In many senses the Evangelical movement has been wildly successful, but today's churches face an unexpected challenge in moral education.
Ross Douthat is a well-known columnist at the New York Times. He is well known for many things, starting with being a conservative columnist at the flagship liberal newspaper. Adding insult to injury, or paradox to paradox, he is a Catholic, and not of the Maureen Dowd sort. The trait, however, does get us closer to the book in question, which deals with the vision and agenda of Pope Francis for the Church he currently heads. First, though, two more traits of Douthat the writer and thinker should be mentioned, both of which I admire from afar.
Douthat writes with sustained lucidity and even gracefulness. I would say that ‘he writes like an angel,’ but he is very much flesh and blood, as a cryptic allusion to an ongoing illness indicates. But he’s flesh and blood of a rare sort, exhibiting equanimity in controversy and a desire to understand, above all. He is also not given to imputing the worst motives to those he critiques. He very much takes the high road.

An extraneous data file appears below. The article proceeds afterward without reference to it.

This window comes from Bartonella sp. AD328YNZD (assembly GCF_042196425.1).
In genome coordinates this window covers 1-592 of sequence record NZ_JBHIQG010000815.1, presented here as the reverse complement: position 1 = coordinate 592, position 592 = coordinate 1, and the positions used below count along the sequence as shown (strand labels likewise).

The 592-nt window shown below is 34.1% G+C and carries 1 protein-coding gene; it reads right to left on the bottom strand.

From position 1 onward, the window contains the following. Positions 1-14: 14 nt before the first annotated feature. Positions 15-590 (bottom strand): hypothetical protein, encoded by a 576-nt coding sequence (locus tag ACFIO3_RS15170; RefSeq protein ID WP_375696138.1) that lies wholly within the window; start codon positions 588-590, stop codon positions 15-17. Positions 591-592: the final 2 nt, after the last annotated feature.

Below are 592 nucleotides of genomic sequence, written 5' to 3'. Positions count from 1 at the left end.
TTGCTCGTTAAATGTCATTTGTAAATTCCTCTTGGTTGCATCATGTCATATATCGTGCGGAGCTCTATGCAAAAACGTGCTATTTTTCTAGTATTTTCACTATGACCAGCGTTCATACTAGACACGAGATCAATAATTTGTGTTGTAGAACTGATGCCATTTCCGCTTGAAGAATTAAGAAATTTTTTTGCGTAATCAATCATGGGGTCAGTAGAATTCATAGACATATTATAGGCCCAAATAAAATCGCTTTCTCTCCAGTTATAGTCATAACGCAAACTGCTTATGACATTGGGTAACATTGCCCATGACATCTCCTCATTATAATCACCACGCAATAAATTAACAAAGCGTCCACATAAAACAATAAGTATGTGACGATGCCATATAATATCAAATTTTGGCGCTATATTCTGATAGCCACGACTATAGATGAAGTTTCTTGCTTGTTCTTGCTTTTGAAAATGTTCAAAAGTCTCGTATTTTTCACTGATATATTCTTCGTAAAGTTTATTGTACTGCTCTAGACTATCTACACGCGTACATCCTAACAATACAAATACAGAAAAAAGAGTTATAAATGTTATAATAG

His high road, however, probably makes him ignore, or leave out, evidence that bolsters his case, because it casts his main subject in a (further) negative light.
Beginning with the Ending
To Change the Church has one of the best endings of a book that I have read in years. It comes as a jolt and yet serves as a perfect recap of the argument. It is a quotation from “a Latin American Jesuit, . . . on the state in which Jorge Bergoglio’s Argentine Jesuits were left after his years as their superior.” That well-informed Jesuit said of his fellow Jesuit:
As provincial he generated divided loyalties: some groups almost worshipped him, while others would have nothing to do with him, and he would hardly speak to them. He was well-trained and capable, but is surrounded by this personality cult which is extremely divisive. He has an aura of spirituality which he uses to obtain power. . . . He left the Society of Jesus in Argentina destroyed with Jesuits divided and institutions destroyed and financially broken. We have spent two decades trying to fix the chaos the man left us.